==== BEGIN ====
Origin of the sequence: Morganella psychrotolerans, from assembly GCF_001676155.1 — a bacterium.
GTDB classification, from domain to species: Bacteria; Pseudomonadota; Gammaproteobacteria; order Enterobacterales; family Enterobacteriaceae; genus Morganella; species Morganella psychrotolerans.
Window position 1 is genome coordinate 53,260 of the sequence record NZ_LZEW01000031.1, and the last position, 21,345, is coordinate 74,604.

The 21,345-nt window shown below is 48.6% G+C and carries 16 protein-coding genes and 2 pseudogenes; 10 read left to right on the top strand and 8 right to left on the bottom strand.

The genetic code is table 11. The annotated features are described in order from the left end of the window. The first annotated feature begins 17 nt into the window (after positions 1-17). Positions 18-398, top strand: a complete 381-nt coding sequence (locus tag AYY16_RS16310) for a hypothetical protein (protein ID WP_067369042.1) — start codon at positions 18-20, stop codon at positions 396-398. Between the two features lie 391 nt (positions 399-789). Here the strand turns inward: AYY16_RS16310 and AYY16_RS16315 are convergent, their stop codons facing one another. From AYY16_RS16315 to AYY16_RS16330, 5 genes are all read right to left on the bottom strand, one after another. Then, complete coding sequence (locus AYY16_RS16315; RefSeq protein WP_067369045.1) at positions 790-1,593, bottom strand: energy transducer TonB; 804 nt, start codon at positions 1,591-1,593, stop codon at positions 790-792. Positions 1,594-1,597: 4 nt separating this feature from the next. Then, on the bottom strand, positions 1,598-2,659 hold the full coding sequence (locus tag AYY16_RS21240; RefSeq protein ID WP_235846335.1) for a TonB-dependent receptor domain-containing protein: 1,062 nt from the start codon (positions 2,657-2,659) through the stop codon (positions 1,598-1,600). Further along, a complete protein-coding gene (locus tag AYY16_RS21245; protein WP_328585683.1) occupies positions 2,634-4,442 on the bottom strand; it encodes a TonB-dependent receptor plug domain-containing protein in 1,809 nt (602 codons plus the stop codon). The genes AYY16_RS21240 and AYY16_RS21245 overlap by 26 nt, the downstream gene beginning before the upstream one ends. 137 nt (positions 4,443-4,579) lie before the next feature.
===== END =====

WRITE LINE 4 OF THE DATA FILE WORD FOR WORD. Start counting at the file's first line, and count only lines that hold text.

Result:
The 21,345-nt window shown below is 48.6% G+C and carries 16 protein-coding genes and 2 pseudogenes; 10 read left to right on the top strand and 8 right to left on the bottom strand.